While some countries that have adopted privacy preserving contact tracing apps have seen success, those that wanted to collect data have run into problems.The Criminal Investigation Division of the IRS posted a job listing for private contractor help in tracing privacy coins.

Police Are Buying Access to Hacked Website Data

Police Are Buying Access to Hacked Website Data

By buying products from SpyCloud, law enforcement would also be obtaining access to hacked data on people who are not associated with any crimes—the vast majority of people affected by data breaches are not criminals—and would not need to follow the usual mechanisms of sending a legal request to a company to obtain user data.

New records show Google, Microsoft, and Amazon have thousands of previously unreported military and law enforcement contracts

New records show Google, Microsoft, and Amazon have thousands of previously unreported military and law enforcement contracts

New research shows that Silicon Valley companies have thousands of previously-unreported subcontracts with the US military and federal law enforcement including ICE and the FBI.The subcontracts were surfaced through open records requests filed by Jack Paulson, a former Google researcher who previously joined coworkers to pressure the company not to work with the Pentagon.

Petition · Revoke the Australian Anti-Encryption Law · Change.org

Petition · Revoke the Australian Anti-Encryption Law · Change.org

Save the privacy of all Australians and keep your favourite tech companies in Australia by letting parliament know that we do not support the ignorance of privacy and security in our nation.

VICE - How Police Secretly Took Over a Global Phone Network for Organised Crime

VICE - How Police Secretly Took Over a Global Phone Network for Organised Crime

The leaked documents obtained by Motherboard, which include evidence presented in prosecutions of Encrochat users over the last few weeks, show in stark detail the sort of information that phone hacking technology was able to grab from the devices of high-level drug traffickers, including their messages and photos.

Hundreds of Police Departments with Deadly Histories Partner with Amazon’s Ring Surveillance Cameras

Hundreds of Police Departments with Deadly Histories Partner with Amazon’s Ring Surveillance Cameras

San Francisco – Research by the Electronic Frontier Foundation (EFF) shows that hundreds of U.S. police departments with deadly histories have official partnerships with Amazon’s Ring—a home-surveillance company that makes it easy to send video footage to law enforcement.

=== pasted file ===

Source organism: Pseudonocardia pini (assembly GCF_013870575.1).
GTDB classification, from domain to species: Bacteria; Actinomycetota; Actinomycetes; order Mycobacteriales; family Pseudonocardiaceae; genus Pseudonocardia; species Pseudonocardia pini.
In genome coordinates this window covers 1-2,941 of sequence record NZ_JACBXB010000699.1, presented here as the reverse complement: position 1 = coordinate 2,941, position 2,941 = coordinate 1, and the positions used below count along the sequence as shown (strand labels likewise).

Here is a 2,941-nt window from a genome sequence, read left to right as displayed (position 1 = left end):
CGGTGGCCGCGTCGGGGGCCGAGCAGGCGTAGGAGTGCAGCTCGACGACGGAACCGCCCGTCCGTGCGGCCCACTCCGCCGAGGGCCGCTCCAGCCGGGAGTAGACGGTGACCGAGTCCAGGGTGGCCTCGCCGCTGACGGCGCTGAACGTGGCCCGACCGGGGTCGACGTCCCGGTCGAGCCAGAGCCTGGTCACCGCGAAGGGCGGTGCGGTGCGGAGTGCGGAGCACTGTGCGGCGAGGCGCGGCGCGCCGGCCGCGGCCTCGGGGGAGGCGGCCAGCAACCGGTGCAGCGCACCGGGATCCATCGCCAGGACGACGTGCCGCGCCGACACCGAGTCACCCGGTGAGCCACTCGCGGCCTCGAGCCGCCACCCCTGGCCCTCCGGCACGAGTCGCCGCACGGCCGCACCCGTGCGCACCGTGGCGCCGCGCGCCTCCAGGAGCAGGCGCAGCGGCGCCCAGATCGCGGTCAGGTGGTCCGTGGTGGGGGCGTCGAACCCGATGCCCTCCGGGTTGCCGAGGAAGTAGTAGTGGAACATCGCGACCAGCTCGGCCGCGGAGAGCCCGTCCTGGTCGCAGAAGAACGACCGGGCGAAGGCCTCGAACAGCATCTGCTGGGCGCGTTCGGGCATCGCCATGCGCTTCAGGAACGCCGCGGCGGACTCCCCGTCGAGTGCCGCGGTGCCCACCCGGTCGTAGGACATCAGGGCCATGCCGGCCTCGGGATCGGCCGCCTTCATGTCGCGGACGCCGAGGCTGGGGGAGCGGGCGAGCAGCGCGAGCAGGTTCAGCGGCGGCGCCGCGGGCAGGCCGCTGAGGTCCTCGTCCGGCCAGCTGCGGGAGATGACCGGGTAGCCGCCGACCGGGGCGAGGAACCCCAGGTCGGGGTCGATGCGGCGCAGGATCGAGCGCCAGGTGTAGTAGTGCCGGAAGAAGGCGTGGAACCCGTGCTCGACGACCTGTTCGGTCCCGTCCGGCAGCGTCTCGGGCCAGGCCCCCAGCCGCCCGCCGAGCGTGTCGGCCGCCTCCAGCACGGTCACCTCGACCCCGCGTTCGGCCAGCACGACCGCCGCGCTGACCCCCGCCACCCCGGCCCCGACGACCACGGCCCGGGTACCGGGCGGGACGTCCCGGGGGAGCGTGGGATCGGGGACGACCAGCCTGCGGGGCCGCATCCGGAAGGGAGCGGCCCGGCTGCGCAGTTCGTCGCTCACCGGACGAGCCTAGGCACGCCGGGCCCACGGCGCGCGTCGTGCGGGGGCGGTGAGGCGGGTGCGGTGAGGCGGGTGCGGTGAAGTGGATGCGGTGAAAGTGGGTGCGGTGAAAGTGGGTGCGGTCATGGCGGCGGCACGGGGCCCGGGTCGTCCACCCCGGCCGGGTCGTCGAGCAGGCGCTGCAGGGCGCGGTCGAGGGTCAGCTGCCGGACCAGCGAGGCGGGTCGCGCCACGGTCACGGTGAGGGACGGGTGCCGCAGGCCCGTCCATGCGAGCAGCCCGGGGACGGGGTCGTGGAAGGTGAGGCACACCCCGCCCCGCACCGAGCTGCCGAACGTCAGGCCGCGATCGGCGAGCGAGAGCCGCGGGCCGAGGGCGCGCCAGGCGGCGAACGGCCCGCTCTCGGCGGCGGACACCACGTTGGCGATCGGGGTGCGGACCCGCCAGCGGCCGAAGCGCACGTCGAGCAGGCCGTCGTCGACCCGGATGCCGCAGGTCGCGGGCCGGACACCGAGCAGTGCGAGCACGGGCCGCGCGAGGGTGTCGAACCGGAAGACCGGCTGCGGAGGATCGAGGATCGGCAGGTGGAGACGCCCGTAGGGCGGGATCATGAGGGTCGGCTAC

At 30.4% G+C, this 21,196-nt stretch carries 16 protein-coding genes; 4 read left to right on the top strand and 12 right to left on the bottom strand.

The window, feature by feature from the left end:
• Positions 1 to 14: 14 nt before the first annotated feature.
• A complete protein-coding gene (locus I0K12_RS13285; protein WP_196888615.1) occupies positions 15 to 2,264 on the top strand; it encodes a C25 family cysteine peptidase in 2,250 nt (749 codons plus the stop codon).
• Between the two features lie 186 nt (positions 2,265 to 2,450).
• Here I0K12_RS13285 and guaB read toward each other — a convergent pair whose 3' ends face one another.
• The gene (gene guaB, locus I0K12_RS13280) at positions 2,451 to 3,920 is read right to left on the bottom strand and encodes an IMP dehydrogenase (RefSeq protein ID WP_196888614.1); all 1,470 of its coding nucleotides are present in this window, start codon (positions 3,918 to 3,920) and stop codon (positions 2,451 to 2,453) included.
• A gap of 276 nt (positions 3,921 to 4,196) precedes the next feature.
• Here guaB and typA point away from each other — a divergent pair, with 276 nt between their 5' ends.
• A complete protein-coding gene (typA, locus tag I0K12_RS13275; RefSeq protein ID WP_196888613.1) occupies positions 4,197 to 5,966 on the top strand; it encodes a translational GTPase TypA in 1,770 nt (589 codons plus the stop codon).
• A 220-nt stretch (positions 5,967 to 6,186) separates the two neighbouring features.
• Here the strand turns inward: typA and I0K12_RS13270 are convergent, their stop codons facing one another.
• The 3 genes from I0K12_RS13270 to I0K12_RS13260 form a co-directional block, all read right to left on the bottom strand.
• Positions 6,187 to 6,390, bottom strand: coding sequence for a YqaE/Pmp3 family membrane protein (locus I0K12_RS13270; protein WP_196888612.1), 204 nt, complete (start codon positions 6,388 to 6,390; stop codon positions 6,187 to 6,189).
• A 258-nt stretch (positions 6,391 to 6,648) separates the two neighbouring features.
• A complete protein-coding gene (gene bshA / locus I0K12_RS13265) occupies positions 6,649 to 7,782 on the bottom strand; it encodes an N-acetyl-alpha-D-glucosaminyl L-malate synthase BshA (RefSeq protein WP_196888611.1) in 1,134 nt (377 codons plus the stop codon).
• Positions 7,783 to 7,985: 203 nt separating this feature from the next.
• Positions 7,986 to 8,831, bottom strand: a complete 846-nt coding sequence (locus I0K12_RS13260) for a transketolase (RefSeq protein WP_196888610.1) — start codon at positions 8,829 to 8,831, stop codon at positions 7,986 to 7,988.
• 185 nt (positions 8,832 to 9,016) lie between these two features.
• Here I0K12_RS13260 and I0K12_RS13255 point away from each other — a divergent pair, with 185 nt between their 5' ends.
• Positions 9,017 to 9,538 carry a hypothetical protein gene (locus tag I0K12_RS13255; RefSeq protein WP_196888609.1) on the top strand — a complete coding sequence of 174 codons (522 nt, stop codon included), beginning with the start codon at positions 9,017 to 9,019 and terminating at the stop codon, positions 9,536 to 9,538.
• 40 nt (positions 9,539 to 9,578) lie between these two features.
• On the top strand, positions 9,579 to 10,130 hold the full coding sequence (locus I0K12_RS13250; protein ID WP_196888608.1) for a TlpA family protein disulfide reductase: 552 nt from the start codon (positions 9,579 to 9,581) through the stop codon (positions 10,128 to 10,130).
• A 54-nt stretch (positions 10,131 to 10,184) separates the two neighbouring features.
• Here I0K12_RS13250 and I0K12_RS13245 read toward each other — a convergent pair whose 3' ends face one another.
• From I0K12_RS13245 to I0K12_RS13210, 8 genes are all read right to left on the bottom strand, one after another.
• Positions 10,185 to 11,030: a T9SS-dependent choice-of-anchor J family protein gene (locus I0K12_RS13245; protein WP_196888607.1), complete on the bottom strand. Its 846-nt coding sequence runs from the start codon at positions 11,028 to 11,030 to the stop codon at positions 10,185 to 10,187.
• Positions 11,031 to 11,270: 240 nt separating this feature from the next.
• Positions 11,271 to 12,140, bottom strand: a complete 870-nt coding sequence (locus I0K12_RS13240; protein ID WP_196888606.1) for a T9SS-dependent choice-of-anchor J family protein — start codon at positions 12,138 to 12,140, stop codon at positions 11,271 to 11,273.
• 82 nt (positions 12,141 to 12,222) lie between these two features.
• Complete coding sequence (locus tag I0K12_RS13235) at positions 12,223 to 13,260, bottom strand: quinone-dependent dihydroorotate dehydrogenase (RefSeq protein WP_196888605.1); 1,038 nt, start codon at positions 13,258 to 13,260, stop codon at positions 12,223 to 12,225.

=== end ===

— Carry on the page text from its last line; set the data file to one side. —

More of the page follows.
Now Is The Time: Tell Congress to Ban Federal Use of Face Recognition

Now Is The Time: Tell Congress to Ban Federal Use of Face Recognition

That’s why we’re asking you to contact your elected officials and tell them to co-sponsor and vote yes on the Facial Recognition and Biometric Technology Moratorium Act of 2020.

The Senate’s New Anti-Encryption Bill Is Even Worse Than EARN IT, and That’s Saying Something

The Senate’s New Anti-Encryption Bill Is Even Worse Than EARN IT, and That’s Saying Something

The best that EARN IT’s sponsors can muster in defense is that the bill itself doesn’t use the word “encryption”—asking us to trust that the commission won’t touch encryption.

Graham, Cotton, Blackburn Introduce Balanced Solution to Bolster National Security, End Use of Warrant-Proof Encryption that Shields Criminal Activity

Graham, Cotton, Blackburn Introduce Balanced Solution to Bolster National Security, End Use of Warrant-Proof Encryption that Shields Criminal Activity

WASHINGTON – Senate Judiciary Committee Chairman Lindsey Graham (R-South Carolina) and U.S. Senators Tom Cotton (R-Arkansas) and Marsha Blackburn (R-Tennessee) today introduced the Lawful Access to Encrypted Data Act, a bill to bolster national security interests and better protect communities across the country by ending the use of “warrant-proof” encrypted technology by terrorists and other bad actors to conceal illicit behavior.

Microsoft Says It Won't Sell Facial Recognition To The Police. These Documents Show How It Pitched That Technology To The Federal Government.

Microsoft Says It Won't Sell Facial Recognition To The Police. These Documents Show How It Pitched That Technology To The Federal Government.

Those documents, obtained by the American Civil Liberties Union via a public records lawsuit, provide a rare look into how the Redmond, Washington–based company tried to sell artificial intelligence services to federal agencies six months before its July 2018 call for " public regulation and corporate responsibility " around facial recognition.

Feds comb Facebook to hunt down alleged rioters and looters

Feds comb Facebook to hunt down alleged rioters and looters

The DOJ has cited numerous social media posts and videos when building criminal cases against people for allegedly illegal activity that happened during or alongside recent protests against police brutality, a review of federal charging documents shows.

Amazon’s facial recognition moratorium has major loopholes

Amazon’s facial recognition moratorium has major loopholes

In a surprise blog post, Amazon said it will put the brakes on providing its facial recognition technology to police for one year, but refuses to say if the move applies to federal law enforcement agencies.

House Dems demand FBI, others stop spying on Black Lives Matter protests

House Dems demand FBI, others stop spying on Black Lives Matter protests

The letter says that in the last two weeks, all four agencies have been using tech that's a "vast overreach" of power -- like the FBI and National Guard using aircraft equipped with infrared and electro-optical cameras; CBP using Predator drones to collect live video feeds of protests; and the DEA being given authority for "covert surveillance" over people protesting the death of Floyd.

IBM announces exit of facial recognition business

IBM announces exit of facial recognition business

"IBM firmly opposes and will not condone uses of any technology, including facial recognition technology offered by other vendors, for mass surveillance, racial profiling, violations of basic human rights and freedoms, or any purpose which is not consistent with our values and Principles of Trust and Transparency," IBM CEO Arvind Krishna wrote in a letter to Congress on Monday.